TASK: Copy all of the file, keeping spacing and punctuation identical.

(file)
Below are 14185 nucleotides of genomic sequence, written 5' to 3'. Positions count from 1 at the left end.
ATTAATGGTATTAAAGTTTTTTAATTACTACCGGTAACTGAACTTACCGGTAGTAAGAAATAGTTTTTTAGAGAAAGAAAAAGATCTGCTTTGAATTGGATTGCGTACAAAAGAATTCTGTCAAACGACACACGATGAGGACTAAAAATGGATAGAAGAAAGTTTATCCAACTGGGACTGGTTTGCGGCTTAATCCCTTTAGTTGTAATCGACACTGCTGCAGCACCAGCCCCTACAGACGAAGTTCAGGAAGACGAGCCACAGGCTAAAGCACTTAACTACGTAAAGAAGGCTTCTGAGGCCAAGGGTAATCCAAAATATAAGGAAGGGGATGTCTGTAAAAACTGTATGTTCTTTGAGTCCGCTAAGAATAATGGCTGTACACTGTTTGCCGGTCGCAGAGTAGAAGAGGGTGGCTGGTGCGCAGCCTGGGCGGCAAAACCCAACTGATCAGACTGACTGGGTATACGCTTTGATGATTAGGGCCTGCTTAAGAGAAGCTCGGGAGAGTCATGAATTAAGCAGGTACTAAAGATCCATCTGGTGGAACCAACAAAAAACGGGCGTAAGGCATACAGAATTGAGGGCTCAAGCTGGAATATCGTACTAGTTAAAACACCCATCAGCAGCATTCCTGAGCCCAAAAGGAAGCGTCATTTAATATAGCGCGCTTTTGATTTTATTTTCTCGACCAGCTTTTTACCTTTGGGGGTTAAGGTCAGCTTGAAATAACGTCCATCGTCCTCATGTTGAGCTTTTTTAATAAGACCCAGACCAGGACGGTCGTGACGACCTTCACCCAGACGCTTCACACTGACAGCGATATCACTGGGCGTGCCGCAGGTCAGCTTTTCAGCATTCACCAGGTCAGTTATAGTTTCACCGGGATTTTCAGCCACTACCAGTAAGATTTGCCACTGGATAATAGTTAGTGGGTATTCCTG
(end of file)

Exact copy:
Below are 14185 nucleotides of genomic sequence, written 5' to 3'. Positions count from 1 at the left end.
ATTAATGGTATTAAAGTTTTTTAATTACTACCGGTAACTGAACTTACCGGTAGTAAGAAATAGTTTTTTAGAGAAAGAAAAAGATCTGCTTTGAATTGGATTGCGTACAAAAGAATTCTGTCAAACGACACACGATGAGGACTAAAAATGGATAGAAGAAAGTTTATCCAACTGGGACTGGTTTGCGGCTTAATCCCTTTAGTTGTAATCGACACTGCTGCAGCACCAGCCCCTACAGACGAAGTTCAGGAAGACGAGCCACAGGCTAAAGCACTTAACTACGTAAAGAAGGCTTCTGAGGCCAAGGGTAATCCAAAATATAAGGAAGGGGATGTCTGTAAAAACTGTATGTTCTTTGAGTCCGCTAAGAATAATGGCTGTACACTGTTTGCCGGTCGCAGAGTAGAAGAGGGTGGCTGGTGCGCAGCCTGGGCGGCAAAACCCAACTGATCAGACTGACTGGGTATACGCTTTGATGATTAGGGCCTGCTTAAGAGAAGCTCGGGAGAGTCATGAATTAAGCAGGTACTAAAGATCCATCTGGTGGAACCAACAAAAAACGGGCGTAAGGCATACAGAATTGAGGGCTCAAGCTGGAATATCGTACTAGTTAAAACACCCATCAGCAGCATTCCTGAGCCCAAAAGGAAGCGTCATTTAATATAGCGCGCTTTTGATTTTATTTTCTCGACCAGCTTTTTACCTTTGGGGGTTAAGGTCAGCTTGAAATAACGTCCATCGTCCTCATGTTGAGCTTTTTTAATAAGACCCAGACCAGGACGGTCGTGACGACCTTCACCCAGACGCTTCACACTGACAGCGATATCACTGGGCGTGCCGCAGGTCAGCTTTTCAGCATTCACCAGGTCAGTTATAGTTTCACCGGGATTTTCAGCCACTACCAGTAAGATTTGCCACTGGATAATAGTTAGTGGGTATTCCTG